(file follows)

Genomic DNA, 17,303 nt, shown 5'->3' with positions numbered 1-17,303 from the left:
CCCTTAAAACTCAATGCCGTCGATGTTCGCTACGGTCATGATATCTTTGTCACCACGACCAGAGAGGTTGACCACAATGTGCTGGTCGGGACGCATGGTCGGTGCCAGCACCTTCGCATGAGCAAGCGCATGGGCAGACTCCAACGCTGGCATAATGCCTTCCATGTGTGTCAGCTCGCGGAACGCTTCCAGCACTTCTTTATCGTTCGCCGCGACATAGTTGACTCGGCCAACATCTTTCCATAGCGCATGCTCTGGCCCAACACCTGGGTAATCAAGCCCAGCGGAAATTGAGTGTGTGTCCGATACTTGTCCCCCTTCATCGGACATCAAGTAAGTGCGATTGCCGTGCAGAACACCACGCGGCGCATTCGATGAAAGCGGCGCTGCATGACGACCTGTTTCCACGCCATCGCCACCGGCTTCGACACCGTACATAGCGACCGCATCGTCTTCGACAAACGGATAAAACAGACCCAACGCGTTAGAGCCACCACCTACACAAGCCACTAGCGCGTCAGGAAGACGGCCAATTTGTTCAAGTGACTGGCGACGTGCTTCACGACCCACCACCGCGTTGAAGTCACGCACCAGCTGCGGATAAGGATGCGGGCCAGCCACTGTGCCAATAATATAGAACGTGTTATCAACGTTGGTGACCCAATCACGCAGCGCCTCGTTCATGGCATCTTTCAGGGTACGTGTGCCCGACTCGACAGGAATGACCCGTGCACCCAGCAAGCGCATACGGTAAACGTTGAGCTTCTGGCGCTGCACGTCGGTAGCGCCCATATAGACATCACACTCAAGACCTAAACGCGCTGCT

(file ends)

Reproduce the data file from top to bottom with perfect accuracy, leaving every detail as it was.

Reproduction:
Genomic DNA, 17,303 nt, shown 5'->3' with positions numbered 1-17,303 from the left:
CCCTTAAAACTCAATGCCGTCGATGTTCGCTACGGTCATGATATCTTTGTCACCACGACCAGAGAGGTTGACCACAATGTGCTGGTCGGGACGCATGGTCGGTGCCAGCACCTTCGCATGAGCAAGCGCATGGGCAGACTCCAACGCTGGCATAATGCCTTCCATGTGTGTCAGCTCGCGGAACGCTTCCAGCACTTCTTTATCGTTCGCCGCGACATAGTTGACTCGGCCAACATCTTTCCATAGCGCATGCTCTGGCCCAACACCTGGGTAATCAAGCCCAGCGGAAATTGAGTGTGTGTCCGATACTTGTCCCCCTTCATCGGACATCAAGTAAGTGCGATTGCCGTGCAGAACACCACGCGGCGCATTCGATGAAAGCGGCGCTGCATGACGACCTGTTTCCACGCCATCGCCACCGGCTTCGACACCGTACATAGCGACCGCATCGTCTTCGACAAACGGATAAAACAGACCCAACGCGTTAGAGCCACCACCTACACAAGCCACTAGCGCGTCAGGAAGACGGCCAATTTGTTCAAGTGACTGGCGACGTGCTTCACGACCCACCACCGCGTTGAAGTCACGCACCAGCTGCGGATAAGGATGCGGGCCAGCCACTGTGCCAATAATATAGAACGTGTTATCAACGTTGGTGACCCAATCACGCAGCGCCTCGTTCATGGCATCTTTCAGGGTACGTGTGCCCGACTCGACAGGAATGACCCGTGCACCCAGCAAGCGCATACGGTAAACGTTGAGCTTCTGGCGCTGCACGTCGGTAGCGCCCATATAGACATCACACTCAAGACCTAAACGCGCTGCT